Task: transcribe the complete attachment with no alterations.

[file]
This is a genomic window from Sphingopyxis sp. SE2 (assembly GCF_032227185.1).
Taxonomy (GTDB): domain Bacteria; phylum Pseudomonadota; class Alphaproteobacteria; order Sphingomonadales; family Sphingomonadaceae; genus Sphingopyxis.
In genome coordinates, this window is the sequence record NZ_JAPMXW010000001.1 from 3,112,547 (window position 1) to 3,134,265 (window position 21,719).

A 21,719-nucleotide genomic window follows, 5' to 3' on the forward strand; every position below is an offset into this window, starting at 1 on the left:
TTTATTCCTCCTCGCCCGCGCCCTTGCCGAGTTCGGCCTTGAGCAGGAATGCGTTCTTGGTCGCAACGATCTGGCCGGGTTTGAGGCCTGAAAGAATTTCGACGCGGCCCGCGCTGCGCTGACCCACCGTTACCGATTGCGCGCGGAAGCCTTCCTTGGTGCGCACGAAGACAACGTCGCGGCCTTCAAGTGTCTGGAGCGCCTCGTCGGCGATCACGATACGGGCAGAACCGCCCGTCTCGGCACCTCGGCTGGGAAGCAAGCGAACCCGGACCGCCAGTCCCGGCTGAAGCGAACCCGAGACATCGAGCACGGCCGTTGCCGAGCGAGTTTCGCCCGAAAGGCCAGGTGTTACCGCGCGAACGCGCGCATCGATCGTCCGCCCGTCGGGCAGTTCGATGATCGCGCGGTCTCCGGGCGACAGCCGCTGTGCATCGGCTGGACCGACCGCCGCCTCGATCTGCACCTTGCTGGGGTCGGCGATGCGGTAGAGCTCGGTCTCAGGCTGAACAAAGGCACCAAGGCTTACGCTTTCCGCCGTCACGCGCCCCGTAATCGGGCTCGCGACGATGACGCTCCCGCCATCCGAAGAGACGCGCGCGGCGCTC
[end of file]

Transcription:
This is a genomic window from Sphingopyxis sp. SE2 (assembly GCF_032227185.1).
Taxonomy (GTDB): domain Bacteria; phylum Pseudomonadota; class Alphaproteobacteria; order Sphingomonadales; family Sphingomonadaceae; genus Sphingopyxis.
In genome coordinates, this window is the sequence record NZ_JAPMXW010000001.1 from 3,112,547 (window position 1) to 3,134,265 (window position 21,719).

A 21,719-nucleotide genomic window follows, 5' to 3' on the forward strand; every position below is an offset into this window, starting at 1 on the left:
TTTATTCCTCCTCGCCCGCGCCCTTGCCGAGTTCGGCCTTGAGCAGGAATGCGTTCTTGGTCGCAACGATCTGGCCGGGTTTGAGGCCTGAAAGAATTTCGACGCGGCCCGCGCTGCGCTGACCCACCGTTACCGATTGCGCGCGGAAGCCTTCCTTGGTGCGCACGAAGACAACGTCGCGGCCTTCAAGTGTCTGGAGCGCCTCGTCGGCGATCACGATACGGGCAGAACCGCCCGTCTCGGCACCTCGGCTGGGAAGCAAGCGAACCCGGACCGCCAGTCCCGGCTGAAGCGAACCCGAGACATCGAGCACGGCCGTTGCCGAGCGAGTTTCGCCCGAAAGGCCAGGTGTTACCGCGCGAACGCGCGCATCGATCGTCCGCCCGTCGGGCAGTTCGATGATCGCGCGGTCTCCGGGCGACAGCCGCTGTGCATCGGCTGGACCGACCGCCGCCTCGATCTGCACCTTGCTGGGGTCGGCGATGCGGTAGAGCTCGGTCTCAGGCTGAACAAAGGCACCAAGGCTTACGCTTTCCGCCGTCACGCGCCCCGTAATCGGGCTCGCGACGATGACGCTCCCGCCATCCGAAGAGACGCGCGCGGCGCTC